by: Jason from: USA
August 11, 2012 12:40 AM
The red box on the map points to the wrong island. Liancourt Rocks are located farther East. Please do your research first.
In Response

by: Kobayashi from: Japan
August 16, 2012 9:34 AM
You're right. The map gives me a wrong impression that the island is much closer to S.Korea than it is to Japan.

by: Samurai from: Japan
August 10, 2012 9:13 AM
The lame duck President Lee is gonna break the close friendship relation between Japan and S. Korea, just for clingin to his office. Japan and Korea should tie up with each other to deal with China, N. Korea, and Russia; otherise, no bright future comes to both countries.
In Response

by: Anonymous
August 10, 2012 11:00 AM
Haha voa has learned to select the post as well, what difference do you have from the official media in china?
In Response

by: Tiancheng from: China
August 10, 2012 10:56 AM
Why do Japanese always tend to get China involved in every dispute you have with other countries!!! Japanese always act so sensitive thinking that all of its neigbhours ready to invade her! As a result you always think it wise to grab any territory you can get first and attack any look-like enemy first. Japanese never notice that they always push their potential friends into th position against them

Featured Videos

Your JavaScript is turned off or you have an old version of Adobe's Flash Player. Get the latest Flash player.
After Paris Attacks, France Steps Up Fight Against ISi
November 24, 2015 3:04 AM
The November 13 Paris attacks have drawn increased attention to Syria, where many of the suspected perpetrators are said to have received training. French President Francois Hollande is working to build a broad international coalition to defeat Islamic State in Syria and in Iraq. Zlatica Hoke reports.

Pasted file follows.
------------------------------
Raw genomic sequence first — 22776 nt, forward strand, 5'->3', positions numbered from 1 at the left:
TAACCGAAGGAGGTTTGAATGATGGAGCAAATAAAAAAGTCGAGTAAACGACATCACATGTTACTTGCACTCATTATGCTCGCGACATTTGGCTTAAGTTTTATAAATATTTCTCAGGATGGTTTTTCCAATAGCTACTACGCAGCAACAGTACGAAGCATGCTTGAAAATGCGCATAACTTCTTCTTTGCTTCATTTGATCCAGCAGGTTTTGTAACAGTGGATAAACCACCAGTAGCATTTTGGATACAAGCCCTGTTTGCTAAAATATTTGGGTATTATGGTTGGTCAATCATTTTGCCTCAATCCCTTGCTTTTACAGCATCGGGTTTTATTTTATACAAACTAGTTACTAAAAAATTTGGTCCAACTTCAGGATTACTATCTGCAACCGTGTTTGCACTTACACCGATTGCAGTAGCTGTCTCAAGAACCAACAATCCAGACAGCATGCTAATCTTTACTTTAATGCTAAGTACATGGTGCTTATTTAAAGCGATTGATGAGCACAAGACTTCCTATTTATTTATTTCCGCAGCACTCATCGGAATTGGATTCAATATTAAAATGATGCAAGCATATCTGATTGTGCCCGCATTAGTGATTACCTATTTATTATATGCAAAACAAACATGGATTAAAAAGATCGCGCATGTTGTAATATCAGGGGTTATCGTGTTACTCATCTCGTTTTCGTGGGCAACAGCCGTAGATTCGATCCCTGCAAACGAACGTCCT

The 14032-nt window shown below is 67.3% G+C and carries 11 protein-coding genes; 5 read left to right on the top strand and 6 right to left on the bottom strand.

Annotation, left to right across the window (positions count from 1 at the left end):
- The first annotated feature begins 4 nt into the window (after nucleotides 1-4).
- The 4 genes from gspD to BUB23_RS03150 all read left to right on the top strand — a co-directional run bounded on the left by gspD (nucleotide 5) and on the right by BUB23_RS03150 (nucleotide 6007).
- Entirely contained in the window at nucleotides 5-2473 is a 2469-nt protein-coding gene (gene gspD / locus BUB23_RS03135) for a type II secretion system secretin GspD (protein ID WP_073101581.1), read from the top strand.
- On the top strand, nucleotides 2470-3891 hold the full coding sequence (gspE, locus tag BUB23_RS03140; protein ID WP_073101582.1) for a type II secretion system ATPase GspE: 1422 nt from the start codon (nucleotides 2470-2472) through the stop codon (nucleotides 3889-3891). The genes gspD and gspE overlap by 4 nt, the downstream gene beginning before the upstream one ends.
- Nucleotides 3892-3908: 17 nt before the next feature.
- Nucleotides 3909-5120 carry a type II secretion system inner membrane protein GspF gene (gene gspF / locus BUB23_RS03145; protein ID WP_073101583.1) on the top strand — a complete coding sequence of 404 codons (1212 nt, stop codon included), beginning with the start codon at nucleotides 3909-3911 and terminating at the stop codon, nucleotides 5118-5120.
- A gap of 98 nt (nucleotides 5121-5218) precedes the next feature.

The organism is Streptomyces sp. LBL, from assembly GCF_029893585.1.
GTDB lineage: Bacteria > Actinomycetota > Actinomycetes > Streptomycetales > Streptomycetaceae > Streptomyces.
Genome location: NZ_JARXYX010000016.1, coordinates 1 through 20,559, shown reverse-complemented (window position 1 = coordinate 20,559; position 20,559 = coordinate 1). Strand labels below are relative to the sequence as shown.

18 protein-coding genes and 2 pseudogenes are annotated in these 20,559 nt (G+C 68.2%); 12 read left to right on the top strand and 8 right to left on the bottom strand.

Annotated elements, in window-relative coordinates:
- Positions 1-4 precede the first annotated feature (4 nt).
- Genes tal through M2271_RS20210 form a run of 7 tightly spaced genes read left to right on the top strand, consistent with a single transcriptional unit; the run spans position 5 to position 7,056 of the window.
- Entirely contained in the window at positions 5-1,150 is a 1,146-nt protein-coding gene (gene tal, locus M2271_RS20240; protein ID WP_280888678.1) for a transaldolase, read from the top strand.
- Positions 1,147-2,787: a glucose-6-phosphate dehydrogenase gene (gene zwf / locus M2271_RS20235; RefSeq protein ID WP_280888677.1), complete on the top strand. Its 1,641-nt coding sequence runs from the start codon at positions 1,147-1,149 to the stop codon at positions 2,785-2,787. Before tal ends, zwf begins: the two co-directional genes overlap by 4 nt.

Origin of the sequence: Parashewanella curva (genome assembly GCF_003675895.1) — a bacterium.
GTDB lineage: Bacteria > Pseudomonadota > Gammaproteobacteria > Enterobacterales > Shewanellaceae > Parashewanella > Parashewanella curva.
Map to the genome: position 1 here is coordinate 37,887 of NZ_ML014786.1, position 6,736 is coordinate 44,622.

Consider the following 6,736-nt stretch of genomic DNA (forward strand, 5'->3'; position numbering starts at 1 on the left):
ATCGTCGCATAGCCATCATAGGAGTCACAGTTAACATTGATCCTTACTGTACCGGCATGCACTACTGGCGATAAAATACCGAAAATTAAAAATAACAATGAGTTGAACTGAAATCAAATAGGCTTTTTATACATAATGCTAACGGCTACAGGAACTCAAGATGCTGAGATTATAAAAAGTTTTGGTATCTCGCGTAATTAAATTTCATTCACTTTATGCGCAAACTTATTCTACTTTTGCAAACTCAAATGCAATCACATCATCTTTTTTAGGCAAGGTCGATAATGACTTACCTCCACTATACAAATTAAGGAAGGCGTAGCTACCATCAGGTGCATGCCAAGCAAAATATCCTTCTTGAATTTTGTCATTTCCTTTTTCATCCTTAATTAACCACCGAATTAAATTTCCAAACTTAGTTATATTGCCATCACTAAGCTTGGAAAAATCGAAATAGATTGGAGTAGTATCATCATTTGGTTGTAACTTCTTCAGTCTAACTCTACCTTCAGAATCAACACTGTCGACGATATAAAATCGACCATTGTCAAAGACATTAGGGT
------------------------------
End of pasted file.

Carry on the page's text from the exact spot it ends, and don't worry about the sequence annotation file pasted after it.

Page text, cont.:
Video After Paris Attacks, France Steps Up Fight Against IS

The November 13 Paris attacks have drawn increased attention to Syria, where many of the suspected perpetrators are said to have received training. French President Francois Hollande is working to build a broad international coalition to defeat Islamic State in Syria and in Iraq. Zlatica Hoke reports.

Video US, Cambodian Navies Pair Up in Gulf of Thailand

The U.S. Navy has deployed one of its newest and most advanced ships to Cambodia to conduct joint training drills in the Gulf of Thailand. Riding hull-to-hull with Cambodian ships, the seamen of the USS Fort Worth are executing joint-training drills that will help build relations in Southeast Asia. David Boyle reports for VOA from Preah Sihanouk province.

Video Americans Sharpen Focus on Terrorism

Washington will be quieter than usual this week due to the Thanksgiving holiday, even as Americans across the nation register heightened concerns over possible terrorist threats. VOA’s Michael Bowman reports new polling data from ABC News and the Washington Post newspaper show an electorate increasingly focused on security issues after the deadly Islamic State attacks in Paris.

Video World Leaders Head to Paris for Climate Deal

Heads of state from nearly 80 countries are heading to Paris (November 30-December 11) to craft a global climate change agreement. The new accord will replace the Kyoto Protocol on Climate Change that expired in 2012.

Video Uncertain Future for Syrian Refugee Resettlement in Illinois

For the trickle of Syrian refugees finding new homes in the Midwest city of Chicago, the call to end resettlement in many U.S. states is adding another dimension to their long journey fleeing war. Organizations working to help them integrate say the backlash since the Paris attacks is both harming and helping their efforts to provide refugees sanctuary. VOA's Kane Farabaugh reports.